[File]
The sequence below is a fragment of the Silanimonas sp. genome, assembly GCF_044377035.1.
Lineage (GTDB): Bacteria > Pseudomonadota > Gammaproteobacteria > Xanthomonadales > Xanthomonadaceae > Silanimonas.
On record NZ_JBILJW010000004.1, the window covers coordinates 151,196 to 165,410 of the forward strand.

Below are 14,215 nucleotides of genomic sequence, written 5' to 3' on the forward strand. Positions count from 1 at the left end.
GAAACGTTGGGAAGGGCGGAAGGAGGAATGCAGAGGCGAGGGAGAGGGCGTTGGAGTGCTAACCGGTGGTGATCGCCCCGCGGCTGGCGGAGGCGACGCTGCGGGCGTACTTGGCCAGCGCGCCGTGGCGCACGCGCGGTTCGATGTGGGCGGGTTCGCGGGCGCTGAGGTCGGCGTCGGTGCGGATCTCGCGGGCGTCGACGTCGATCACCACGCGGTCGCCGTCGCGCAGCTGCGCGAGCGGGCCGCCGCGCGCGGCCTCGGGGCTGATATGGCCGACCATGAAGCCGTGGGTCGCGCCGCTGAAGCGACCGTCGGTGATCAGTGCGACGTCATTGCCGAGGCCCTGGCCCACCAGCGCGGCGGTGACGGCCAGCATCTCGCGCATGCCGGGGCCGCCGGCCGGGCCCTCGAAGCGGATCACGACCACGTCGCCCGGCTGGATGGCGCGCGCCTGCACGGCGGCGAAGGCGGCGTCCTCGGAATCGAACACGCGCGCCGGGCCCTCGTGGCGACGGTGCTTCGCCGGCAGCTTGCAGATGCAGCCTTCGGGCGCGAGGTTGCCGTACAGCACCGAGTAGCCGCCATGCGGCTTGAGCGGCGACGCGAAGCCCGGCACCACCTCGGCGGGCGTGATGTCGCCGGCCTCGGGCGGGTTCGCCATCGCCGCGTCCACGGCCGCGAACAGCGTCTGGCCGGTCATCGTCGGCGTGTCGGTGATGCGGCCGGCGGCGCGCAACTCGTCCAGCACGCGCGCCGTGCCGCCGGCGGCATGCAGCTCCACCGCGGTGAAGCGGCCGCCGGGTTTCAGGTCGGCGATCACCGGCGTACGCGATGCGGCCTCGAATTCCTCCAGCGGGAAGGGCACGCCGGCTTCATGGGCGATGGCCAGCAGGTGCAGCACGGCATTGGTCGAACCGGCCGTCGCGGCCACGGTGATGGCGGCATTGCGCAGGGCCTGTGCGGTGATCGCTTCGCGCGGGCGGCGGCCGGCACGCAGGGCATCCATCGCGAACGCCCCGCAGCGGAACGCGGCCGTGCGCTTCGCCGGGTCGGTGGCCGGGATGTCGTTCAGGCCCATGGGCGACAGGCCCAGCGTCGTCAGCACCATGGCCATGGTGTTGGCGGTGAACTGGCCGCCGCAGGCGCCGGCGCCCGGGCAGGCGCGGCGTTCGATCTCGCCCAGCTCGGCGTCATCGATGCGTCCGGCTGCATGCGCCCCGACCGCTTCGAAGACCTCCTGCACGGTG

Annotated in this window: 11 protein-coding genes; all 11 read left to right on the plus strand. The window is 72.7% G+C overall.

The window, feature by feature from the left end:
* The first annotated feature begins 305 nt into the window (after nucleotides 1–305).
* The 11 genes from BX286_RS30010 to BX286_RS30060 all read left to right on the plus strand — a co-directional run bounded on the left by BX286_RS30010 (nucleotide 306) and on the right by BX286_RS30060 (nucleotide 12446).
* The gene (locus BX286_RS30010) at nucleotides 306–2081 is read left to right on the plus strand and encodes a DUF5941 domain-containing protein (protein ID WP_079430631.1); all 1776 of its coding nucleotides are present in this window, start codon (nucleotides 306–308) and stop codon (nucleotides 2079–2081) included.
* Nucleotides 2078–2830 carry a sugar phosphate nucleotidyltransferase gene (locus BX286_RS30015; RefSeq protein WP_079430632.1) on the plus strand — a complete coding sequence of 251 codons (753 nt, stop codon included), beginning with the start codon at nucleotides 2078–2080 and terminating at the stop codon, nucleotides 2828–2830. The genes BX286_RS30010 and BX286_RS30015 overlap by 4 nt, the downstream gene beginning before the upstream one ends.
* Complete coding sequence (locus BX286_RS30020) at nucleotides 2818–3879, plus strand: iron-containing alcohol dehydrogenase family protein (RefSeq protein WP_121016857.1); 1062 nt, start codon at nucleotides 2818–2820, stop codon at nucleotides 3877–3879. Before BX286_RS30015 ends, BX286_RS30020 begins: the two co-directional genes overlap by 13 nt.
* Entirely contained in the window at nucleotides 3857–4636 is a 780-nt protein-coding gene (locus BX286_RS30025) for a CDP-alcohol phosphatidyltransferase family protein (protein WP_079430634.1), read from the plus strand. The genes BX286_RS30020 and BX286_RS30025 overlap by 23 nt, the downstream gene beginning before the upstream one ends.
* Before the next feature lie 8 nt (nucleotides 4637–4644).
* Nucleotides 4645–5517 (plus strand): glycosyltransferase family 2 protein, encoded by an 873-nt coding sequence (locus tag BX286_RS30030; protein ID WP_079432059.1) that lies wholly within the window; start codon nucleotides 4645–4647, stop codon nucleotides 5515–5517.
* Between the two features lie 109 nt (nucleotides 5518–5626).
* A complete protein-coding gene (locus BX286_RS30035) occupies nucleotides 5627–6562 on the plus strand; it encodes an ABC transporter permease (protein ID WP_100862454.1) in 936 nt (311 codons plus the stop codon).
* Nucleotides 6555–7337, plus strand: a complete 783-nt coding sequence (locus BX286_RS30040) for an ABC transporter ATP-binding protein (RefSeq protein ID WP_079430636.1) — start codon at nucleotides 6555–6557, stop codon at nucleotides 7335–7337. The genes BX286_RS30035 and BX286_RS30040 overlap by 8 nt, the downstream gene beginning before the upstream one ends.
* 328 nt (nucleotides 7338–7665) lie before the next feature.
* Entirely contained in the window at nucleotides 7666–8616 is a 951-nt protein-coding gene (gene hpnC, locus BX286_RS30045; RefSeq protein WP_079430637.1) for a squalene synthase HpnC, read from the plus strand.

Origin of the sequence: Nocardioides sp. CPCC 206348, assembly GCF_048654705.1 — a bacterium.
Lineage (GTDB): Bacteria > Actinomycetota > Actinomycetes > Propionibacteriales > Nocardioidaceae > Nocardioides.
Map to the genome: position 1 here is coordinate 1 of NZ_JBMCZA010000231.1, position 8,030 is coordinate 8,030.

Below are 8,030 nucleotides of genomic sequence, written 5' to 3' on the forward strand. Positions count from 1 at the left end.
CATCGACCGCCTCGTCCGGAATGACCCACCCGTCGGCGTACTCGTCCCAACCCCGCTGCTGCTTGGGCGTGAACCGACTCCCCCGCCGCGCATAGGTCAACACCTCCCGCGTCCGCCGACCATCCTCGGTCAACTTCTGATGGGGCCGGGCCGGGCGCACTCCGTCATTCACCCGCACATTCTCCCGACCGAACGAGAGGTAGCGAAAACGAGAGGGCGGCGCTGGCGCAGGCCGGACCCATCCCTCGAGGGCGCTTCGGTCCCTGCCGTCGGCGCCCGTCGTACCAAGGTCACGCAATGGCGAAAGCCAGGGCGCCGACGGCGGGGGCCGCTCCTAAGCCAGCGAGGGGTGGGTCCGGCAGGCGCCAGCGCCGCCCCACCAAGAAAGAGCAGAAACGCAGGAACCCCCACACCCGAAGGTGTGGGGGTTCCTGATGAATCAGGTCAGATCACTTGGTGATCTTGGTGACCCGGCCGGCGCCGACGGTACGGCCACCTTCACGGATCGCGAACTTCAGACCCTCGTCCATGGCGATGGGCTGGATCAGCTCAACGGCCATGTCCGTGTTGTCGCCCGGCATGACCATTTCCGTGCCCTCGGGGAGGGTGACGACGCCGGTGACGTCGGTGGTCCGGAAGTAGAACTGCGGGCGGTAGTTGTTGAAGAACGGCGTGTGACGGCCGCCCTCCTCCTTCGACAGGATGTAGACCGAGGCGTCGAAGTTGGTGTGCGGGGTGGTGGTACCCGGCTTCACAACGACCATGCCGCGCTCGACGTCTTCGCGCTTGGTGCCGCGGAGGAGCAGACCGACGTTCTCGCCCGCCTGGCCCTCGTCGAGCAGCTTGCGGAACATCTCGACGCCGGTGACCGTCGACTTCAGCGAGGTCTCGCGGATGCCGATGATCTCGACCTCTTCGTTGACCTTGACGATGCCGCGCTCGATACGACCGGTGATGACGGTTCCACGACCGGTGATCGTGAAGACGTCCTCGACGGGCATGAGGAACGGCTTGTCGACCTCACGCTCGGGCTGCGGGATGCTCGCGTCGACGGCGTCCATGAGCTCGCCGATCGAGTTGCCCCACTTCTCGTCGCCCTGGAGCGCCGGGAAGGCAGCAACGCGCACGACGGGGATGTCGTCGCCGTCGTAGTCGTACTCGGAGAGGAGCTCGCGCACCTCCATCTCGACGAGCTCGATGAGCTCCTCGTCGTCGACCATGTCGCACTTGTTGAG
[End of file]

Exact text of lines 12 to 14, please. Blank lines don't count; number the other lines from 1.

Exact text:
* Complete coding sequence (locus BX286_RS30020) at nucleotides 2818–3879, plus strand: iron-containing alcohol dehydrogenase family protein (RefSeq protein WP_121016857.1); 1062 nt, start codon at nucleotides 2818–2820, stop codon at nucleotides 3877–3879. Before BX286_RS30015 ends, BX286_RS30020 begins: the two co-directional genes overlap by 13 nt.
* Entirely contained in the window at nucleotides 3857–4636 is a 780-nt protein-coding gene (locus BX286_RS30025) for a CDP-alcohol phosphatidyltransferase family protein (protein WP_079430634.1), read from the plus strand. The genes BX286_RS30020 and BX286_RS30025 overlap by 23 nt, the downstream gene beginning before the upstream one ends.
* Before the next feature lie 8 nt (nucleotides 4637–4644).